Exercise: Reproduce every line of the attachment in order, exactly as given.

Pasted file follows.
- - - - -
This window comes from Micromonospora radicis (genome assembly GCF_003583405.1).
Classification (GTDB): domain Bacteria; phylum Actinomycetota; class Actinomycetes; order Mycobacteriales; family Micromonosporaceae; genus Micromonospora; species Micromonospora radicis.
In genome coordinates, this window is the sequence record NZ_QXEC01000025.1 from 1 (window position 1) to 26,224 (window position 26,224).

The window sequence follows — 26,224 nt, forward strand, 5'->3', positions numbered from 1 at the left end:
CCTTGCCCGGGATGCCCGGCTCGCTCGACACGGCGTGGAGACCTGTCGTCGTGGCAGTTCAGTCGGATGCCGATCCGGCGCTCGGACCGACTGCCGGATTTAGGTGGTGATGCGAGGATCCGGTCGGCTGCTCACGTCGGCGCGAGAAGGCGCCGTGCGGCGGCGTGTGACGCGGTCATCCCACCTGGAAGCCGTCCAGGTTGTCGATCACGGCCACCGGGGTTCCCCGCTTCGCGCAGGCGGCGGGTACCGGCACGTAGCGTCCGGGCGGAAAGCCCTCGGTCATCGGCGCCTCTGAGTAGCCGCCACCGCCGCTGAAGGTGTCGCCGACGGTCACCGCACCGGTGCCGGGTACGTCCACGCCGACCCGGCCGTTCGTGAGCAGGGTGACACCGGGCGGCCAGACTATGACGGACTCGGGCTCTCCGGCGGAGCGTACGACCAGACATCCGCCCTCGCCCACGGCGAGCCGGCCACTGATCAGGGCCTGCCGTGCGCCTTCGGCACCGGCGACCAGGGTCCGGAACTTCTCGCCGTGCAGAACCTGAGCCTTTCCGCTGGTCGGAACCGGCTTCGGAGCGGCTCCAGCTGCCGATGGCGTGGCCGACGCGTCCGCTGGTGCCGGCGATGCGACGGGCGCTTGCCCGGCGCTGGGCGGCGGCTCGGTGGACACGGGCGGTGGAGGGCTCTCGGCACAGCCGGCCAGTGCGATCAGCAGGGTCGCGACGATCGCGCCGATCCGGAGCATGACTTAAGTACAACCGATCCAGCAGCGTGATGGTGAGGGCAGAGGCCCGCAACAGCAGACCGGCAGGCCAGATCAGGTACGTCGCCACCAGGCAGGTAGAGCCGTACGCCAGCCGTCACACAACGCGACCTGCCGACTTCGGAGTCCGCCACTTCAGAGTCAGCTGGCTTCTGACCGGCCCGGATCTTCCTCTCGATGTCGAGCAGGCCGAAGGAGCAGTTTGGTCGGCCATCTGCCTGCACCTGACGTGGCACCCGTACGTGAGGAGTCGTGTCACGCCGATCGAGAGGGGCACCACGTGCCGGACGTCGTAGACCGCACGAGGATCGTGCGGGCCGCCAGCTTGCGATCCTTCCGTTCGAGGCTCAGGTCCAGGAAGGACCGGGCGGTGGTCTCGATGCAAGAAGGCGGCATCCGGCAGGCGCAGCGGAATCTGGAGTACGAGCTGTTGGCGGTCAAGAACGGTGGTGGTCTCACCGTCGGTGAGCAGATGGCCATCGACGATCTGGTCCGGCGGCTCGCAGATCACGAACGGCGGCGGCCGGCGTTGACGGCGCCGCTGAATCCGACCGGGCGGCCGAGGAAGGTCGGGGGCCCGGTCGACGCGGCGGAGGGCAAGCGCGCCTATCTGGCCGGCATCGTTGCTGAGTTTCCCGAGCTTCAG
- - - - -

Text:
This window comes from Micromonospora radicis (genome assembly GCF_003583405.1).
Classification (GTDB): domain Bacteria; phylum Actinomycetota; class Actinomycetes; order Mycobacteriales; family Micromonosporaceae; genus Micromonospora; species Micromonospora radicis.
In genome coordinates, this window is the sequence record NZ_QXEC01000025.1 from 1 (window position 1) to 26,224 (window position 26,224).

The window sequence follows — 26,224 nt, forward strand, 5'->3', positions numbered from 1 at the left end:
CCTTGCCCGGGATGCCCGGCTCGCTCGACACGGCGTGGAGACCTGTCGTCGTGGCAGTTCAGTCGGATGCCGATCCGGCGCTCGGACCGACTGCCGGATTTAGGTGGTGATGCGAGGATCCGGTCGGCTGCTCACGTCGGCGCGAGAAGGCGCCGTGCGGCGGCGTGTGACGCGGTCATCCCACCTGGAAGCCGTCCAGGTTGTCGATCACGGCCACCGGGGTTCCCCGCTTCGCGCAGGCGGCGGGTACCGGCACGTAGCGTCCGGGCGGAAAGCCCTCGGTCATCGGCGCCTCTGAGTAGCCGCCACCGCCGCTGAAGGTGTCGCCGACGGTCACCGCACCGGTGCCGGGTACGTCCACGCCGACCCGGCCGTTCGTGAGCAGGGTGACACCGGGCGGCCAGACTATGACGGACTCGGGCTCTCCGGCGGAGCGTACGACCAGACATCCGCCCTCGCCCACGGCGAGCCGGCCACTGATCAGGGCCTGCCGTGCGCCTTCGGCACCGGCGACCAGGGTCCGGAACTTCTCGCCGTGCAGAACCTGAGCCTTTCCGCTGGTCGGAACCGGCTTCGGAGCGGCTCCAGCTGCCGATGGCGTGGCCGACGCGTCCGCTGGTGCCGGCGATGCGACGGGCGCTTGCCCGGCGCTGGGCGGCGGCTCGGTGGACACGGGCGGTGGAGGGCTCTCGGCACAGCCGGCCAGTGCGATCAGCAGGGTCGCGACGATCGCGCCGATCCGGAGCATGACTTAAGTACAACCGATCCAGCAGCGTGATGGTGAGGGCAGAGGCCCGCAACAGCAGACCGGCAGGCCAGATCAGGTACGTCGCCACCAGGCAGGTAGAGCCGTACGCCAGCCGTCACACAACGCGACCTGCCGACTTCGGAGTCCGCCACTTCAGAGTCAGCTGGCTTCTGACCGGCCCGGATCTTCCTCTCGATGTCGAGCAGGCCGAAGGAGCAGTTTGGTCGGCCATCTGCCTGCACCTGACGTGGCACCCGTACGTGAGGAGTCGTGTCACGCCGATCGAGAGGGGCACCACGTGCCGGACGTCGTAGACCGCACGAGGATCGTGCGGGCCGCCAGCTTGCGATCCTTCCGTTCGAGGCTCAGGTCCAGGAAGGACCGGGCGGTGGTCTCGATGCAAGAAGGCGGCATCCGGCAGGCGCAGCGGAATCTGGAGTACGAGCTGTTGGCGGTCAAGAACGGTGGTGGTCTCACCGTCGGTGAGCAGATGGCCATCGACGATCTGGTCCGGCGGCTCGCAGATCACGAACGGCGGCGGCCGGCGTTGACGGCGCCGCTGAATCCGACCGGGCGGCCGAGGAAGGTCGGGGGCCCGGTCGACGCGGCGGAGGGCAAGCGCGCCTATCTGGCCGGCATCGTTGCTGAGTTTCCCGAGCTTCAG